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Hong Kong Waterfronts

We were all undergraduate students attending Worcester Polytechnic Institute in the United States.

This project was sponsored by Paul Zimmerman and Samuel Wong of Designing Hong Kong, and Alain Chiaradia, the deputy head of the Department of Urban Planning and Design at the University of Hong Kong.

We spent the past 7 weeks in Hong Kong completing our Interactive Qualifying Project, a social science capstone project for WPI. Our university has been working with Designing Hong Kong for the past 15 years since 2008, and we were excited to work with the Department of Urban Planning and Design for our project.

From our time spent studying the Hong Kong waterfronts, we think they are incredibly scenic and provide great paths for travel. We also noticed how these public spaces have the power to build community connections, but only if we provide the necessary structure for them to do so.

This led to the goal of our project: to provide recommendations for Designing Hong Kong (DHK) and the University of Hong Kong Department of Urban Planning and Design (HKU DUPAD) to better enable social connections at waterfronts. We achieved this by following these three objectives:

This map on the right shows the seven areas by the water that we studied. In each area, we carried out two types of surveys: a survey while people were moving and a survey while people were stationary. We conducted these surveys on both a weekend and a workday.

For the moving survey, we imagined lines at four different points across each area and counted the number of people who crossed those lines. We also made note of how each person crossed the line, whether they were running, walking, or riding a bike.

For the stationary survey, we walked along the entire length of the promenade and counted the number of people who were not just passing through the area. We recorded whether they were sitting, standing, or lying down, as well as what they were doing. This could include cultural activities like Tai Chi or if they were eating or drinking something.

We conducted each survey six times throughout the day. The moving surveys started at the beginning of each time block shown on the screen, and the stationary survey took place immediately after the last count in the moving survey.

Here is a map of our study in Sheung Wan, the first of the 3 waterfronts we looked at in Victoria Harbour. The grey regions represented observed portions of the promenade, the green showed unobserved park areas, and the yellow showed food kiosks. Each of the four points of interest was also shown on the map.

Some fun pictures of some of the things we saw!

Here at Quarry Bay, there was a choke point that made a disconnect between the two halves of the waterfront. There was also a dedicated dog park located in the upper left area.

Some fun pictures at Quarry Bay.

At Kwun Tong, there was lots of commercial space and food stands compared to the other waterfronts.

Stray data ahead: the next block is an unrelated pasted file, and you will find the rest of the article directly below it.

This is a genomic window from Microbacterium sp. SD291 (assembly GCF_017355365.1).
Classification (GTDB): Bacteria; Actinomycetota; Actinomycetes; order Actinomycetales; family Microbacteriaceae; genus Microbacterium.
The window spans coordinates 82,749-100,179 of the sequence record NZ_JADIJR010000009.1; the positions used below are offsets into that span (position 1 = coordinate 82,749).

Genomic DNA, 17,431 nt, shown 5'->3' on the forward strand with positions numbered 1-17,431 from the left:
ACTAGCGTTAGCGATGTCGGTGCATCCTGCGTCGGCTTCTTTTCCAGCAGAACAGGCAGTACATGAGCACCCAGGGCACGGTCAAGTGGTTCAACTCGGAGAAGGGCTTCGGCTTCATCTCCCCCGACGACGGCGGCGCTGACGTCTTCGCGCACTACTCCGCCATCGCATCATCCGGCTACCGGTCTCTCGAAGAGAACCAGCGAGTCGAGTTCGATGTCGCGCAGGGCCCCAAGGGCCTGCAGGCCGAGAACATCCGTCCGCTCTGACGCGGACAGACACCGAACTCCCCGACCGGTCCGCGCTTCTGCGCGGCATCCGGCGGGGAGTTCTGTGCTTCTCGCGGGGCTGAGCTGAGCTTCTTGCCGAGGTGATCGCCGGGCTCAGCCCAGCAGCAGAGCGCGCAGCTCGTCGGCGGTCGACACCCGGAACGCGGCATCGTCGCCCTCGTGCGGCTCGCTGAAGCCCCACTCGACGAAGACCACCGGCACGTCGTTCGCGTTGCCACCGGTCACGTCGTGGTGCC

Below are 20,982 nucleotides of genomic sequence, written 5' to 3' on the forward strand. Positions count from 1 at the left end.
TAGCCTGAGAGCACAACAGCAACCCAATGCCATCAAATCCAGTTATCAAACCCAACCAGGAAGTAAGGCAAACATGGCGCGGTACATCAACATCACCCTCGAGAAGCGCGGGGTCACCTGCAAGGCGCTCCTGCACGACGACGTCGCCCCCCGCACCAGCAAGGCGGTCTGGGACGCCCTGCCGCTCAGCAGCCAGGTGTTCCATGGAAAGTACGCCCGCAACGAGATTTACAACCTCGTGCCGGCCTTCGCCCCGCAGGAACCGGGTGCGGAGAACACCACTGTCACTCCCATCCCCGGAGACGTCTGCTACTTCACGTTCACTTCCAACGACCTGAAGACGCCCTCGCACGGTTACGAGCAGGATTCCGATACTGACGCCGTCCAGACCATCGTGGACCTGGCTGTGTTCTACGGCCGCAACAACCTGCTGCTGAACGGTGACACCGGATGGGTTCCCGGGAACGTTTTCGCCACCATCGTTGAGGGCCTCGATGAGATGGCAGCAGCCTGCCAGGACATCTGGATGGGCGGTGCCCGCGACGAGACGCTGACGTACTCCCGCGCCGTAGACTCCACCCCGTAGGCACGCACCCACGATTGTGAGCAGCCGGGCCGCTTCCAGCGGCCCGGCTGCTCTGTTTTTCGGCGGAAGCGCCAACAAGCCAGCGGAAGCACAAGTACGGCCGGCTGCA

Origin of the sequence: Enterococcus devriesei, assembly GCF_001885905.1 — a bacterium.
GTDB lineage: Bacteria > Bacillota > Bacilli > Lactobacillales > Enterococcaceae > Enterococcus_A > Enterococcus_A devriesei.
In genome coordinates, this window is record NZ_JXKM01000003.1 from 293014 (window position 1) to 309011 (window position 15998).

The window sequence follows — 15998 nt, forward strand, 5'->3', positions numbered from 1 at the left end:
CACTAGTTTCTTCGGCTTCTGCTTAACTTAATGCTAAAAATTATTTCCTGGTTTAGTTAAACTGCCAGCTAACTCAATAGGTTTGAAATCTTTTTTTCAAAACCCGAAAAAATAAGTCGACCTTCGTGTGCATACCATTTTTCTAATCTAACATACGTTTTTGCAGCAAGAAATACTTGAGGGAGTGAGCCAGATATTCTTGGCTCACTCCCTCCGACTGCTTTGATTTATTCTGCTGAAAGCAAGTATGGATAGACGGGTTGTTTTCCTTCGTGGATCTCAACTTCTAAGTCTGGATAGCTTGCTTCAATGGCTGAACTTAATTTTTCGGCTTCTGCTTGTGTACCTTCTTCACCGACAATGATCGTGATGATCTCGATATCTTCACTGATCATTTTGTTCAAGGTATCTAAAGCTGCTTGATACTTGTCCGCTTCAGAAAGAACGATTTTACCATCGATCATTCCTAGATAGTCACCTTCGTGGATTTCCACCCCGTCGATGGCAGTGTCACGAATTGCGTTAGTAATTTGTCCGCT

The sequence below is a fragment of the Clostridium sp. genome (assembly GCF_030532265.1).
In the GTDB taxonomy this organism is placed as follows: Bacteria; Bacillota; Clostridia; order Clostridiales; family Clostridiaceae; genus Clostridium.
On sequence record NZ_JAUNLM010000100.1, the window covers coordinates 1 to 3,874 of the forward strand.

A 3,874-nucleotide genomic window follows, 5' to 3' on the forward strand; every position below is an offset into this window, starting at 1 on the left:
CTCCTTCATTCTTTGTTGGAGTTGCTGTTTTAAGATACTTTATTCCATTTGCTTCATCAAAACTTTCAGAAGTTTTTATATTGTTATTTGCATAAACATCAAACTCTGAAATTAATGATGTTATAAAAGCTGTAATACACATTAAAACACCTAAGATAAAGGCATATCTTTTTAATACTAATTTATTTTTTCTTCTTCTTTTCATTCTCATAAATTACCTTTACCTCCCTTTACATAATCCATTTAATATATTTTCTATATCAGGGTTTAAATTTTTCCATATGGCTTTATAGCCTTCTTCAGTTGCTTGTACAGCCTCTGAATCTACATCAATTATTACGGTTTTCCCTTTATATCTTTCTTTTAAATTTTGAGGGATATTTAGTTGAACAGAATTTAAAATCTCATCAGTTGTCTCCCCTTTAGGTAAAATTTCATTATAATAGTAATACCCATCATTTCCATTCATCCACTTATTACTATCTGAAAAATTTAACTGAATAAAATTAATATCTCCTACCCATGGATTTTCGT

There were also lots of fun events happening at Kwun Tong.

Here was our map of Sha Tin Park, where we had two points of study on each side of the Shing Mun river. As you could see, there was a lot of park space, with the north side even having a food vendor.

Particular notes from this location were the stage with the river backdrop. Additionally, the bike rental shop along the promenade was quite popular as well.

Ma On Shan is a lot longer than the observed space, so we kept it to a length similar to the other promenades and focused around Ma On Shan Park.

Inside Ma On Shan Park, there were charging bikes to power your devices.

At Tai Po Waterfront Park, similar to Ma On Shan, the promenade extended much further than the park area alone.

Biking was a huge draw at this park as well.

We studied both sides of the Lam Tsuen River. On both sides of the river, parts of the Tai Po Mega Mall existed.

The pedestrian bridge at the bottom right was a high-traffic area, as it connected directly to the Tai Po Mega Mall. However, it was not part of our observation area.

Here is where we look at the data that we analyzed.

The following graph shows the people living and working within tertiary planning units within a 10-minute walk of the waterfronts. It is interesting to note that the Kwun Tong area had the highest surrounding employment population and overall highest combined population, but it was later shown that it was not the most visited waterfront.

This graph shows the moving counts taken during a previous summer study (in red) and the winter study (in blue). The lighter-colored bars represent weekend counts and the darker-colored bars represent workday counts. The Victoria Harbour waterfronts that were studied in the summer generally had higher counts in the summer. So, any observations we saw now could be exacerbated in the summer. Weekends were almost always more popular than the workday. So, if you look at the bars for Sheung Wan on the left, you can see there is an outlier for the weekend data. This was because while we were there, a fire boat event attracted over 1,000 visitors that we did not find during the workday observation. Looking at a few other interesting findings: